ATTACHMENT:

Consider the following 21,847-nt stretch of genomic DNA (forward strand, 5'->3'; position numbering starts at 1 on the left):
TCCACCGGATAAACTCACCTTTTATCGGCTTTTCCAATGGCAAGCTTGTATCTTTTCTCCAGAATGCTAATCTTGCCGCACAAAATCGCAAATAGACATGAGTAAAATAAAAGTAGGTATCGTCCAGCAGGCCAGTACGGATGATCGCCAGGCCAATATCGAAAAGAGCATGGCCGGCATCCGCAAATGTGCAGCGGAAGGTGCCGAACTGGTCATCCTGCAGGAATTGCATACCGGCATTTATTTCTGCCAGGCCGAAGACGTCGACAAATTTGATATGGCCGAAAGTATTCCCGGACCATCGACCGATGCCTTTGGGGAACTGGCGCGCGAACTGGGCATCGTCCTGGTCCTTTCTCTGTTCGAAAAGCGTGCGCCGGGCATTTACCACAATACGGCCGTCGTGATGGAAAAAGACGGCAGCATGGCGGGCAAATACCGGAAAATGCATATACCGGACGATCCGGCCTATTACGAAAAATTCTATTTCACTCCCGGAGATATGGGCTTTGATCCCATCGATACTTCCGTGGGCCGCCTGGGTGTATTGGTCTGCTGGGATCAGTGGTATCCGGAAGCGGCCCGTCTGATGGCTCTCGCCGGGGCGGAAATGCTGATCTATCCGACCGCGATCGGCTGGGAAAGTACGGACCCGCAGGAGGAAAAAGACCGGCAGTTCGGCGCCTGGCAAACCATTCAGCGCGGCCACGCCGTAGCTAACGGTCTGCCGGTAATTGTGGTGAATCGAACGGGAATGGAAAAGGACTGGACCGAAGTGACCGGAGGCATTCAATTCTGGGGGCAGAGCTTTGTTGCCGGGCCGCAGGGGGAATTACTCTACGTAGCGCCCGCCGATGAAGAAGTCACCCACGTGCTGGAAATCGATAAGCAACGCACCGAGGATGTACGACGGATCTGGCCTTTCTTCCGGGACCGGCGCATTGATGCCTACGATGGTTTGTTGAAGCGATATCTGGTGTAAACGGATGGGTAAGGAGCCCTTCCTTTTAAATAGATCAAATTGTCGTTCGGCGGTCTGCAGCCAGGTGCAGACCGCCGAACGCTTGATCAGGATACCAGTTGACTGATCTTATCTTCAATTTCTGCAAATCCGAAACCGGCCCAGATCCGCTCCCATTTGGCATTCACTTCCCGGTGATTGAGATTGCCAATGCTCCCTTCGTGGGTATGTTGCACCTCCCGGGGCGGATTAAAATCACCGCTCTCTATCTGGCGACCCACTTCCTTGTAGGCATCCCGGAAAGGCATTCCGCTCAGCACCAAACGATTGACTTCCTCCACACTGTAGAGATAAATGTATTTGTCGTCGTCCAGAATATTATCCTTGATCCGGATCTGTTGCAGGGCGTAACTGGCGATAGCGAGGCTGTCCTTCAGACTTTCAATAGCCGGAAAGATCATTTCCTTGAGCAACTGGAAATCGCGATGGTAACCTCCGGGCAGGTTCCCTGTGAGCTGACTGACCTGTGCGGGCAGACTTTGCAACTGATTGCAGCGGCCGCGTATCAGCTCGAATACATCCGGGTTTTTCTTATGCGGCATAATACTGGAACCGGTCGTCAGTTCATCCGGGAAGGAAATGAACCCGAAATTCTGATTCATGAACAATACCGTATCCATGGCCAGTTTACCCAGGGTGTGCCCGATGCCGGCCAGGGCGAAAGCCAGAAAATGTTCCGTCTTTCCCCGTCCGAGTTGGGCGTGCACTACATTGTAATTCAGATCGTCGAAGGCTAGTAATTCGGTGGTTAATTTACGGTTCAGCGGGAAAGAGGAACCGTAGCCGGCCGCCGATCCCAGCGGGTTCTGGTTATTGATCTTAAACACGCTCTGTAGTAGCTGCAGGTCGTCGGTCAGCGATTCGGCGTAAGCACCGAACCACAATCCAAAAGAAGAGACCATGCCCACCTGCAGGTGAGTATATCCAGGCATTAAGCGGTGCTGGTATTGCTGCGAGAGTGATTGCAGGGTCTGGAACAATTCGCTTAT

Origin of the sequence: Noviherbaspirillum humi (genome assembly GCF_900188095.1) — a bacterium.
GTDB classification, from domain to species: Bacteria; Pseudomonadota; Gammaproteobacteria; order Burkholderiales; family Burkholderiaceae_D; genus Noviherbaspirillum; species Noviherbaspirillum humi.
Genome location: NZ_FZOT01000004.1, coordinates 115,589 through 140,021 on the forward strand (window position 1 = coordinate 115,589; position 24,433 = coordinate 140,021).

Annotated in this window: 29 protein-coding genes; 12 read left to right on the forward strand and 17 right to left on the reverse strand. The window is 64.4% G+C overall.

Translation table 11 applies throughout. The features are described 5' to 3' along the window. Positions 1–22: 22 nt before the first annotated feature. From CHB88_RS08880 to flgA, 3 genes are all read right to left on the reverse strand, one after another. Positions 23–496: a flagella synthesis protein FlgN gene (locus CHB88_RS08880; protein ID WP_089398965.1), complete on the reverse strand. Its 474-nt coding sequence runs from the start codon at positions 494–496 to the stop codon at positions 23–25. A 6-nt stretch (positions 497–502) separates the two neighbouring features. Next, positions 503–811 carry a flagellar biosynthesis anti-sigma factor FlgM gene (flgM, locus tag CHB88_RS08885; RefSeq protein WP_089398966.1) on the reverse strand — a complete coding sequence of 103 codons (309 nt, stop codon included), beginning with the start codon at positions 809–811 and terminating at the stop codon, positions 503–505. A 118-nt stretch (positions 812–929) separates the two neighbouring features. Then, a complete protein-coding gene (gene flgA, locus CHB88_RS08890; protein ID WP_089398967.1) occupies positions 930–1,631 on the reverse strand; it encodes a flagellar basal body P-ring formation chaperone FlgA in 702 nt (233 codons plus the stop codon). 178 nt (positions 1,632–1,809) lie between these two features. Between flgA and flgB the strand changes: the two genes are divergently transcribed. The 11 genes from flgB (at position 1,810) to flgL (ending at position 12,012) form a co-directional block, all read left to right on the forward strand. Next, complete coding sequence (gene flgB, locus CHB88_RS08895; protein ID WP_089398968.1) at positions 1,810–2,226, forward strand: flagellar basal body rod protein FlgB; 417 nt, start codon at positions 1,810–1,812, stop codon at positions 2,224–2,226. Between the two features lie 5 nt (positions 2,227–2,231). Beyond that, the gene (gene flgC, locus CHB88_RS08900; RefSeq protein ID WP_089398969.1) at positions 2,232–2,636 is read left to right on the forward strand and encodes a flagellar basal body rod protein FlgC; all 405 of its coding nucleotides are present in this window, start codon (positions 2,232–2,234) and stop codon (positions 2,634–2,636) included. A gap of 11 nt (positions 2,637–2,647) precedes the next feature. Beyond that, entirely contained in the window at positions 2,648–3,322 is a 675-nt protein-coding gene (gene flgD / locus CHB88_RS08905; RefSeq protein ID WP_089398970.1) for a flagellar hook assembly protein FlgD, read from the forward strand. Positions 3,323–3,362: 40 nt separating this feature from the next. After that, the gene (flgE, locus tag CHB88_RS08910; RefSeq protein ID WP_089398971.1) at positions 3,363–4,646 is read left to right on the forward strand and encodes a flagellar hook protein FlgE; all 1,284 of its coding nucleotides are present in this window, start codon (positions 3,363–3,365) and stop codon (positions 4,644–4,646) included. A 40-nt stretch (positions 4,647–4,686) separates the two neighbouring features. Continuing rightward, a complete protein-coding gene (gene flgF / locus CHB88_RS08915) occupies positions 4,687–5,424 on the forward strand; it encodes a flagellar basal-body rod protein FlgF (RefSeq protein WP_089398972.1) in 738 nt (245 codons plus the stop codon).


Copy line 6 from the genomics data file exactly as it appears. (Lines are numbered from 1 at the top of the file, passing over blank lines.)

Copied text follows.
Annotated in this window: 29 protein-coding genes; 12 read left to right on the forward strand and 17 right to left on the reverse strand. The window is 64.4% G+C overall.